Marc Dolan’s “Bruce Springsteen and the Promise of Rock ’N’ Roll” puts Springsteen’s career in context while focusing primarily on its influences and its impact.
I tend to avoid biographies of my favorite artists, on the grounds that I’m (in theory) generally more interested in their work than in the details of their romantic partners or the substances they may have ingested along the way. Bruce Springsteen is no exception, even if he seems to have had far fewer of either of those than your typical rock superstar.
But City University of New York professor Marc Dolan’s “Bruce Springsteen and the Promise of Rock ’N’ Roll” (W.W. Norton & Company) manages to avoid the traps of many rock biographies, offering up just enough personal history to put the phases of Springsteen’s career in context, but focusing primarily on its overarching themes, its influences and its impact.
It may not be titillating, but if you’re even a casual admirer of Springsteen’s music you’re likely to find it both fascinating and insightful.
The book doesn’t have all that much to add to the most documented segments of Springsteen’s career, and if you’re going to pick a section to skim through it should probably be the chapters tracing the difficult birth of “Born to Run” through the worldwide superstardom that came from “Born in the USA.” More compelling is Dolan’s tracing of Springsteen’s earliest work in band after Jersey Shore band, and his struggles with songwriting in the fallow ’90s.
But through each segment it’s Dolan’s analysis of Springsteen’s work, its origins and its place in the rock ’n’ roll canon that really shines. His accounting of Dylan’s influence on Springsteen’s early writing is particularly perceptive, and he does a fine job of tracing the personal and professional and how they connect in Springsteen’s life and work.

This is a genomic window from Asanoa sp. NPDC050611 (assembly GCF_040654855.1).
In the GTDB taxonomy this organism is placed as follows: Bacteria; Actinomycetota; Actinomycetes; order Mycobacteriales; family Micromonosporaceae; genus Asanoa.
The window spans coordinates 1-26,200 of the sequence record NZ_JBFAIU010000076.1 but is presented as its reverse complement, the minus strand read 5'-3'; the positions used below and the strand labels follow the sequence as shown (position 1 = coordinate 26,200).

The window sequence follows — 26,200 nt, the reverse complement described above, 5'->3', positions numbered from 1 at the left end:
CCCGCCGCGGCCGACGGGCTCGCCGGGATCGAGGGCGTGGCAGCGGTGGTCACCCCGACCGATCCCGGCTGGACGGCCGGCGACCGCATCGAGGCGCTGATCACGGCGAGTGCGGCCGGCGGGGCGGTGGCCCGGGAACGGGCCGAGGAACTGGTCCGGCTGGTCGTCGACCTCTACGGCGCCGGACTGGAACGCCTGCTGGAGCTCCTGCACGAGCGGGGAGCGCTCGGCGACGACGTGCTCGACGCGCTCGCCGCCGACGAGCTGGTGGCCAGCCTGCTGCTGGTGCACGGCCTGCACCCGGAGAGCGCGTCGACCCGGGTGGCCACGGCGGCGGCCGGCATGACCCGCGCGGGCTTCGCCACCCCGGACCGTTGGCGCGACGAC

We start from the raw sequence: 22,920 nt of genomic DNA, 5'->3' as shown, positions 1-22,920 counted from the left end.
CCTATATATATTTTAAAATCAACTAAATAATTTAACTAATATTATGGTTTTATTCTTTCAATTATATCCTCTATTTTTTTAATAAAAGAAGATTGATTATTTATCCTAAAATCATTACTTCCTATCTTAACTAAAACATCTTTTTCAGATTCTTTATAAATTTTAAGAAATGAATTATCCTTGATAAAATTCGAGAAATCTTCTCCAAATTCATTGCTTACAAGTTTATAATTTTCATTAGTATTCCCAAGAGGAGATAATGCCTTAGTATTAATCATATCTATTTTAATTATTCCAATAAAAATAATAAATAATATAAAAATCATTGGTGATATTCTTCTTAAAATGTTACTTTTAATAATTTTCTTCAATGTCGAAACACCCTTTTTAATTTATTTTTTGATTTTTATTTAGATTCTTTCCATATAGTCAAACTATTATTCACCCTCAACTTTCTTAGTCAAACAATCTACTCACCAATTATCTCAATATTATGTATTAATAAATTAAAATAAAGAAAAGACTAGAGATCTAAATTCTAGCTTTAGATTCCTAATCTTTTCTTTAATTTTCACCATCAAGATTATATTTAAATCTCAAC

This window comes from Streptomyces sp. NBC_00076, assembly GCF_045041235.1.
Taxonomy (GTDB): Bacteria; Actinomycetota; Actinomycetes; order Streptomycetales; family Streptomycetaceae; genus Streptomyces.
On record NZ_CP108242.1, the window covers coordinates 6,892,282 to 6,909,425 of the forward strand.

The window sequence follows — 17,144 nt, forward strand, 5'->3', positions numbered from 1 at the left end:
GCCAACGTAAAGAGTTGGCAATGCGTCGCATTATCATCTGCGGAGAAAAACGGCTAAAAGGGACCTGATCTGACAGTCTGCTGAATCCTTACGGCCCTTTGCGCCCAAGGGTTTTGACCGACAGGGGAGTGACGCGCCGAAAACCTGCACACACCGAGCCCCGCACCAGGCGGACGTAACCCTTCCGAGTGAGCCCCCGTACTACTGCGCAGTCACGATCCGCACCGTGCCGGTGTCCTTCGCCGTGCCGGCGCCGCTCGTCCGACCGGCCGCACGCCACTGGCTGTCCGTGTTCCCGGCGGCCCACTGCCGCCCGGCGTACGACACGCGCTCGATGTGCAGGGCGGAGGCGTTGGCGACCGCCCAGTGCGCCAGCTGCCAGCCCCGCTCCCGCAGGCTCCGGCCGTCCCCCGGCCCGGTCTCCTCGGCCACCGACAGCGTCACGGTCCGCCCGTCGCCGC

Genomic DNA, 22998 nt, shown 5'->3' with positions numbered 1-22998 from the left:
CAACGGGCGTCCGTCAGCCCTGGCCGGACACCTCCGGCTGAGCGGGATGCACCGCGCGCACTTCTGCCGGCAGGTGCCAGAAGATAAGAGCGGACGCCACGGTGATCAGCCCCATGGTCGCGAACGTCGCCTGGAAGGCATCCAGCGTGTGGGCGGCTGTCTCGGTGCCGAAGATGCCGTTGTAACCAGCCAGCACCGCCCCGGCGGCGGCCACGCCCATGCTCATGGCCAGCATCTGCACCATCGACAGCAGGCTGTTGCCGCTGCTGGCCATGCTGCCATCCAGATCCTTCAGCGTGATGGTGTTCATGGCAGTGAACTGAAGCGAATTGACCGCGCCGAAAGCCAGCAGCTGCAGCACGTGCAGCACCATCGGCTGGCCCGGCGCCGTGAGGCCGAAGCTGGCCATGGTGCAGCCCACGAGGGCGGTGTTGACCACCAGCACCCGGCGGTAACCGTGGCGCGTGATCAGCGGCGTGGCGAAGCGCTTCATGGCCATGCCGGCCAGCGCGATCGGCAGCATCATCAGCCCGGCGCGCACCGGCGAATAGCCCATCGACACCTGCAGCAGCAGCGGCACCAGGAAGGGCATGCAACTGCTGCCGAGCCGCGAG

Of 1982’s “Nebraska,” for instance, Dolan nails its stark mood when he writes that Springsteen “finally processed (his) childhood years artistically … conveying his general feeling of that time, during which optimism had seemed an unimaginable luxury.”
At the same time, Dolan follows closely the roots of Springsteen’s political awakenings, and what separates Springsteen from other artists whose primary concern might have been their own success, as driven as he was. “Springsteen was by all accounts seldom focused on promoting his own work,” Dolan writes of young Bruce. “Rather, he was learning, from anyone who could teach him anything about popular music and how it became popular in the first place.”
Based mostly on existing accounts rather than new interviews – unlike, reportedly, Peter Ames Carlin’s biography “Bruce,” due later this year – Dolan still manages to capture a sense of who Springsteen is and where he came from. And perhaps even more so, where he is now: Dolan argues that after deliberately “winnowing down” his fan base to those who were willing to accept departures like his solo and folk forays, Springsteen “had finally found a way to get out from under the weight of being Bruce Springsteen.”
Dolan’s book, even if it’s not especially revelatory, does a fine job of showing you what carrying that weight must feel like.
Peter Chianca writes about Bruce Springsteen and other rock music topics for Blogness on the Edge of Town. Email him at email@example.com.